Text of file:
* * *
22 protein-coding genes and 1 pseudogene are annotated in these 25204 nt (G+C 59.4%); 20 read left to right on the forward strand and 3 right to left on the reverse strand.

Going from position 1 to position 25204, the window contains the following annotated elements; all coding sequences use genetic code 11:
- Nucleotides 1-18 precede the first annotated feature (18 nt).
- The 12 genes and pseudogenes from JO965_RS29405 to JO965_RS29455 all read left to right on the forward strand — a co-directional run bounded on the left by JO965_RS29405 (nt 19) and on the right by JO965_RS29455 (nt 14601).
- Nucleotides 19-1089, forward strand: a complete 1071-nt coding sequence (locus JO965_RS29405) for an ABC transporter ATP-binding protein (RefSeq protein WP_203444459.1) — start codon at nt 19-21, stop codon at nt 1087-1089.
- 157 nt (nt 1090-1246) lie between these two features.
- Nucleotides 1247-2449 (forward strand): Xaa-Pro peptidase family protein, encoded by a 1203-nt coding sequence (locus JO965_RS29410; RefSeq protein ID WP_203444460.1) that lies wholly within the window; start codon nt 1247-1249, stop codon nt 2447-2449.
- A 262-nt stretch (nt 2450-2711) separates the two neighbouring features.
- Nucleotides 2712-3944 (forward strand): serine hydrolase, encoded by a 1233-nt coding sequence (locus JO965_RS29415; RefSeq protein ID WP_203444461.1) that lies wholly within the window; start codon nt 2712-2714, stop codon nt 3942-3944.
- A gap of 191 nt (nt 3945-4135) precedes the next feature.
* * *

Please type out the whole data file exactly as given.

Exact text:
22 protein-coding genes and 1 pseudogene are annotated in these 25204 nt (G+C 59.4%); 20 read left to right on the forward strand and 3 right to left on the reverse strand.

Going from position 1 to position 25204, the window contains the following annotated elements; all coding sequences use genetic code 11:
- Nucleotides 1-18 precede the first annotated feature (18 nt).
- The 12 genes and pseudogenes from JO965_RS29405 to JO965_RS29455 all read left to right on the forward strand — a co-directional run bounded on the left by JO965_RS29405 (nt 19) and on the right by JO965_RS29455 (nt 14601).
- Nucleotides 19-1089, forward strand: a complete 1071-nt coding sequence (locus JO965_RS29405) for an ABC transporter ATP-binding protein (RefSeq protein WP_203444459.1) — start codon at nt 19-21, stop codon at nt 1087-1089.
- 157 nt (nt 1090-1246) lie between these two features.
- Nucleotides 1247-2449 (forward strand): Xaa-Pro peptidase family protein, encoded by a 1203-nt coding sequence (locus JO965_RS29410; RefSeq protein ID WP_203444460.1) that lies wholly within the window; start codon nt 1247-1249, stop codon nt 2447-2449.
- A 262-nt stretch (nt 2450-2711) separates the two neighbouring features.
- Nucleotides 2712-3944 (forward strand): serine hydrolase, encoded by a 1233-nt coding sequence (locus JO965_RS29415; RefSeq protein ID WP_203444461.1) that lies wholly within the window; start codon nt 2712-2714, stop codon nt 3942-3944.
- A gap of 191 nt (nt 3945-4135) precedes the next feature.